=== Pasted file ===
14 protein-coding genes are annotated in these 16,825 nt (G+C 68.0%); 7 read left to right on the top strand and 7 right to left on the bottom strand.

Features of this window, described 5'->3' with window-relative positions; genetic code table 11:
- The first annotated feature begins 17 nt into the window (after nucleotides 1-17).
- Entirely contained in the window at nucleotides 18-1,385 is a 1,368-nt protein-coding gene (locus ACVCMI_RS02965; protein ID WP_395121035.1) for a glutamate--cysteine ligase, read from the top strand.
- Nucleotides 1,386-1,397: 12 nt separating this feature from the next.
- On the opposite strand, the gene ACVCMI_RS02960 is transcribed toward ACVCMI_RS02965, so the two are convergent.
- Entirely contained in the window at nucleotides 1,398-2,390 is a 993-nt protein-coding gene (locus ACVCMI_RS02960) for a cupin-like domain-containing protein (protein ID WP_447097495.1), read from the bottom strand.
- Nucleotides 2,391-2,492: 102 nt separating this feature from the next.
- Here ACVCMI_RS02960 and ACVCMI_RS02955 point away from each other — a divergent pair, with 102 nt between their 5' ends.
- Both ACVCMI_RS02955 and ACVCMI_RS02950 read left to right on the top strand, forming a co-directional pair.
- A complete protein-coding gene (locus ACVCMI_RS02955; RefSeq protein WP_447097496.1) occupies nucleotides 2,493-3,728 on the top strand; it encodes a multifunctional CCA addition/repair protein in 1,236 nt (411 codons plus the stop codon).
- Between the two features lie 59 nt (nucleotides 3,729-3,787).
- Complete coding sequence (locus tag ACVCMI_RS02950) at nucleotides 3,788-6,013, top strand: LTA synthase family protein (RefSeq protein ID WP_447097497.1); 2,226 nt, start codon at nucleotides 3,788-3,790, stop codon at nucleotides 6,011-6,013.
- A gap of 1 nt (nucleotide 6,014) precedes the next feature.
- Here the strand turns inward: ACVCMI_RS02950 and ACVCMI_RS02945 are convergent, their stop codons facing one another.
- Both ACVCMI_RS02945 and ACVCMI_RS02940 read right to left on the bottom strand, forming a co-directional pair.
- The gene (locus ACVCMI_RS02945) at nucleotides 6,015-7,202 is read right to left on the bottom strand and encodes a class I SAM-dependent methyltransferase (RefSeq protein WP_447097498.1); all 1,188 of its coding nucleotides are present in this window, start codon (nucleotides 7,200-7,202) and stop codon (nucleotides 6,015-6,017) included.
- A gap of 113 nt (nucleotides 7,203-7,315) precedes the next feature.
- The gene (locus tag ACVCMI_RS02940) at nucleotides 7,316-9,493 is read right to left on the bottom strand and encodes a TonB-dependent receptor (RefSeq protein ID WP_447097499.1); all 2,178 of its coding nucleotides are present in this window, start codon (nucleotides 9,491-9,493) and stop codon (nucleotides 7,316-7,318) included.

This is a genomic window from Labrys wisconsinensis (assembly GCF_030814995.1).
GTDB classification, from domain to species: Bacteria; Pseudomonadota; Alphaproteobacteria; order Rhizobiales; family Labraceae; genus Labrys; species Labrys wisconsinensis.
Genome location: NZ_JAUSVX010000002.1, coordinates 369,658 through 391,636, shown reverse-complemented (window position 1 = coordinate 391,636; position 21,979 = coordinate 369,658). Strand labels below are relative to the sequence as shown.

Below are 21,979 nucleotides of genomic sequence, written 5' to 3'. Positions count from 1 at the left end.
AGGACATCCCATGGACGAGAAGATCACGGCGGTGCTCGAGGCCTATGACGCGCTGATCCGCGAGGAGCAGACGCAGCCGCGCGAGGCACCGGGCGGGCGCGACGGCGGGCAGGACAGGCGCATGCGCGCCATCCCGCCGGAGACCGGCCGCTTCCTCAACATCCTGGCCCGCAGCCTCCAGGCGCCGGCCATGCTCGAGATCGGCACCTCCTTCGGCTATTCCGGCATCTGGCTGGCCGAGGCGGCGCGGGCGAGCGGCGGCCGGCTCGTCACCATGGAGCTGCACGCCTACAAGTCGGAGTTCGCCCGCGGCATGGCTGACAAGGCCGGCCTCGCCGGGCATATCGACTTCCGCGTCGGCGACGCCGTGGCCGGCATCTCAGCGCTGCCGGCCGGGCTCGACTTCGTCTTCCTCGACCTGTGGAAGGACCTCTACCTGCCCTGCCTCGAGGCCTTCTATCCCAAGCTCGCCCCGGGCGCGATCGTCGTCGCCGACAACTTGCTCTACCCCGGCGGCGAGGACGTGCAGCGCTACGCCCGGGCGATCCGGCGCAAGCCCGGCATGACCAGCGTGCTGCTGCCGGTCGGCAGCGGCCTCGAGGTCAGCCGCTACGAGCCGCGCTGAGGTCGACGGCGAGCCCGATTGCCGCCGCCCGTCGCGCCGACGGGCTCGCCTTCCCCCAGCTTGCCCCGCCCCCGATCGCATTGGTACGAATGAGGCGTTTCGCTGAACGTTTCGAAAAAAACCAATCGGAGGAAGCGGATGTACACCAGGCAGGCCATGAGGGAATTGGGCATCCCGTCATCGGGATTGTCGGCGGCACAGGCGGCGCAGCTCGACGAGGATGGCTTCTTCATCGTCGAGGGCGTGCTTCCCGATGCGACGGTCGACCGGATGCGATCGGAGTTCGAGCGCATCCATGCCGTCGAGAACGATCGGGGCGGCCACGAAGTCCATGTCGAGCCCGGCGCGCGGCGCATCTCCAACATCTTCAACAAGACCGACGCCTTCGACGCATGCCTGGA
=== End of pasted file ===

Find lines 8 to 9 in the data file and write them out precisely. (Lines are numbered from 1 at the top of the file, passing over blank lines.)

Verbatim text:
- Nucleotides 2,391-2,492: 102 nt separating this feature from the next.
- Here ACVCMI_RS02960 and ACVCMI_RS02955 point away from each other — a divergent pair, with 102 nt between their 5' ends.